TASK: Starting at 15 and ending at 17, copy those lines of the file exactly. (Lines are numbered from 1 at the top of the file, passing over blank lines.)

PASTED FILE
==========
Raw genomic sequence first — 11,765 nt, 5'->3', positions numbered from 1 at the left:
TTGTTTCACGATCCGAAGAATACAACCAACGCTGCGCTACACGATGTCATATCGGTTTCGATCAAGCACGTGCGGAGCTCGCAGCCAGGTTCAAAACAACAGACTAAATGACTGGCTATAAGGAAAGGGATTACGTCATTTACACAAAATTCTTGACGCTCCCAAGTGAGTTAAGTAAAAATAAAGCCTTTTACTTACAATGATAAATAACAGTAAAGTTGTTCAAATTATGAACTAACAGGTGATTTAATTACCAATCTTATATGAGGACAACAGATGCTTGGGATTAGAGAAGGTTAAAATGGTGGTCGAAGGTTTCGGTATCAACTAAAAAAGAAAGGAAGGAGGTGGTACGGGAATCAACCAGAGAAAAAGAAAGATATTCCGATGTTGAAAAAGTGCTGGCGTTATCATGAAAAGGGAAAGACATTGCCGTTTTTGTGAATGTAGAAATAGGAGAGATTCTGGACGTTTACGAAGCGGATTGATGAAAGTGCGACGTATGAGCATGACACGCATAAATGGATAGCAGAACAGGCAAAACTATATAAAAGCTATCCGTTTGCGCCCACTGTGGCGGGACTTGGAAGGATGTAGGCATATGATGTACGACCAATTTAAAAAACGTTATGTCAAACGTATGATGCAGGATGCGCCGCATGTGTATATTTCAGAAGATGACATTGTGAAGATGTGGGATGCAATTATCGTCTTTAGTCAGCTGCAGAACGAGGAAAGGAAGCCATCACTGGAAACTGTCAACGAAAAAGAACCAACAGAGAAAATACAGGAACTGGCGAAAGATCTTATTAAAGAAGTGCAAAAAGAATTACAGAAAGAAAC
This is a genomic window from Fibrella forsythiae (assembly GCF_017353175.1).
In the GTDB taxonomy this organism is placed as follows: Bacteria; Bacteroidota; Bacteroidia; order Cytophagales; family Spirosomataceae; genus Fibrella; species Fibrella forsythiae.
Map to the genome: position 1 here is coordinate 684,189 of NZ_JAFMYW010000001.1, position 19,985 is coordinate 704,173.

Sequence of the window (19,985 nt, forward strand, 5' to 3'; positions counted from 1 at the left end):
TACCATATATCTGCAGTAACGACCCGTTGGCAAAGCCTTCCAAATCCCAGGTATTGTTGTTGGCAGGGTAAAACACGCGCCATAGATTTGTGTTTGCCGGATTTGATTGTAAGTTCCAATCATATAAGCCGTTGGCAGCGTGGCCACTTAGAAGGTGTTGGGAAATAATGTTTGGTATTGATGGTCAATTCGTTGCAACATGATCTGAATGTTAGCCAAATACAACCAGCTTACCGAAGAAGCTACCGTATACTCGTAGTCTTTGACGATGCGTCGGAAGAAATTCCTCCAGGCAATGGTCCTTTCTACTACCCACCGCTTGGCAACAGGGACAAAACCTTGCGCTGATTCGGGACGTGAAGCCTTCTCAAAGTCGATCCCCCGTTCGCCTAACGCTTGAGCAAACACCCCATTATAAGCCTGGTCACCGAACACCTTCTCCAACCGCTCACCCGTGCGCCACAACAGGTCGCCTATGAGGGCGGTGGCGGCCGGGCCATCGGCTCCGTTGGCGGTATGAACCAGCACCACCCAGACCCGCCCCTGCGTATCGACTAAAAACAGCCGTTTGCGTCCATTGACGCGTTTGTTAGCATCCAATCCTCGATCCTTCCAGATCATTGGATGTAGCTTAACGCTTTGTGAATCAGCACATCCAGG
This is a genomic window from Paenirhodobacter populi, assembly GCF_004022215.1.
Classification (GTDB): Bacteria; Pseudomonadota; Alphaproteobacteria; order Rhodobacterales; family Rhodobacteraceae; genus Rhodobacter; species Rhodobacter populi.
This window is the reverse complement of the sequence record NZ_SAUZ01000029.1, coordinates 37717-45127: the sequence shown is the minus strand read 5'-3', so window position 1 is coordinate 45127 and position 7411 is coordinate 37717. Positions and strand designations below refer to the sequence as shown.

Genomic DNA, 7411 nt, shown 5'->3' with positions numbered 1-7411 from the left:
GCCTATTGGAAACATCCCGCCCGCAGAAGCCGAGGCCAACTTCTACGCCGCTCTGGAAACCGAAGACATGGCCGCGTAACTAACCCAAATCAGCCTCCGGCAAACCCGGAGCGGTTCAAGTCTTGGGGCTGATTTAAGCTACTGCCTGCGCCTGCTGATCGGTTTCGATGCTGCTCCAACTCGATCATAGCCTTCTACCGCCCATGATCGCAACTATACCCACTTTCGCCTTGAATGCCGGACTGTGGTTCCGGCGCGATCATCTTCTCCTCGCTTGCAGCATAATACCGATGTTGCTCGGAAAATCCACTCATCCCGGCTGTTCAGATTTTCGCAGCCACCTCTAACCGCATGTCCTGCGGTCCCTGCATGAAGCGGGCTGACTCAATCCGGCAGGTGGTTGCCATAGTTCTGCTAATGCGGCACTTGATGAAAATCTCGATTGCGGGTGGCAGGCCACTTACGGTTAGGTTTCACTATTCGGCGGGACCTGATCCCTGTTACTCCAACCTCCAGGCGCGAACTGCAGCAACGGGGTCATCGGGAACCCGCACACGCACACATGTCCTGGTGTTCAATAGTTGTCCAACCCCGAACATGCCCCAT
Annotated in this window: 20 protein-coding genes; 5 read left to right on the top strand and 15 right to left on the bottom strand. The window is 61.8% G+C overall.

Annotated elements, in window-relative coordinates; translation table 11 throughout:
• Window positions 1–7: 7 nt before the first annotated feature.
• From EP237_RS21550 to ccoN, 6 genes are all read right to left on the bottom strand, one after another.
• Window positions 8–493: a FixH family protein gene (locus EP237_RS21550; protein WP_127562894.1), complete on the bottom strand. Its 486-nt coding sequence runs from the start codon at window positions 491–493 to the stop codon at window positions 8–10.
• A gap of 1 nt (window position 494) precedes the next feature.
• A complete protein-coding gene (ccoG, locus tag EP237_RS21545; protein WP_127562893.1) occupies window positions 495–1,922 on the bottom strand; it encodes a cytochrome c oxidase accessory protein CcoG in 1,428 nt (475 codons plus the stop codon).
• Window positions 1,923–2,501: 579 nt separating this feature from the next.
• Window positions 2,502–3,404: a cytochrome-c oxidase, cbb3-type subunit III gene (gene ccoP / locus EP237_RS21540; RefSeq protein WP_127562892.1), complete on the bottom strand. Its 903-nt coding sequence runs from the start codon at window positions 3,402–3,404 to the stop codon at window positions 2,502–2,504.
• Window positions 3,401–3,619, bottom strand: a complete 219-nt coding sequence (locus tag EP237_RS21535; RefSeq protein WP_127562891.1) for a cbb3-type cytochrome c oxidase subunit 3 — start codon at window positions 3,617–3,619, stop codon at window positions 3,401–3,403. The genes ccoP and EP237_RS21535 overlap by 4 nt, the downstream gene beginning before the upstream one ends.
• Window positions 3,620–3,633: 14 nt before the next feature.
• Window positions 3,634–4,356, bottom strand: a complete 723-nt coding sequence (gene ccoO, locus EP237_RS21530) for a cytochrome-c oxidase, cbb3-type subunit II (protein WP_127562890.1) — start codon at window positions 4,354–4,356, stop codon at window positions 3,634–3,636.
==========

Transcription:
• Window positions 1–7: 7 nt before the first annotated feature.
• From EP237_RS21550 to ccoN, 6 genes are all read right to left on the bottom strand, one after another.
• Window positions 8–493: a FixH family protein gene (locus EP237_RS21550; protein WP_127562894.1), complete on the bottom strand. Its 486-nt coding sequence runs from the start codon at window positions 491–493 to the stop codon at window positions 8–10.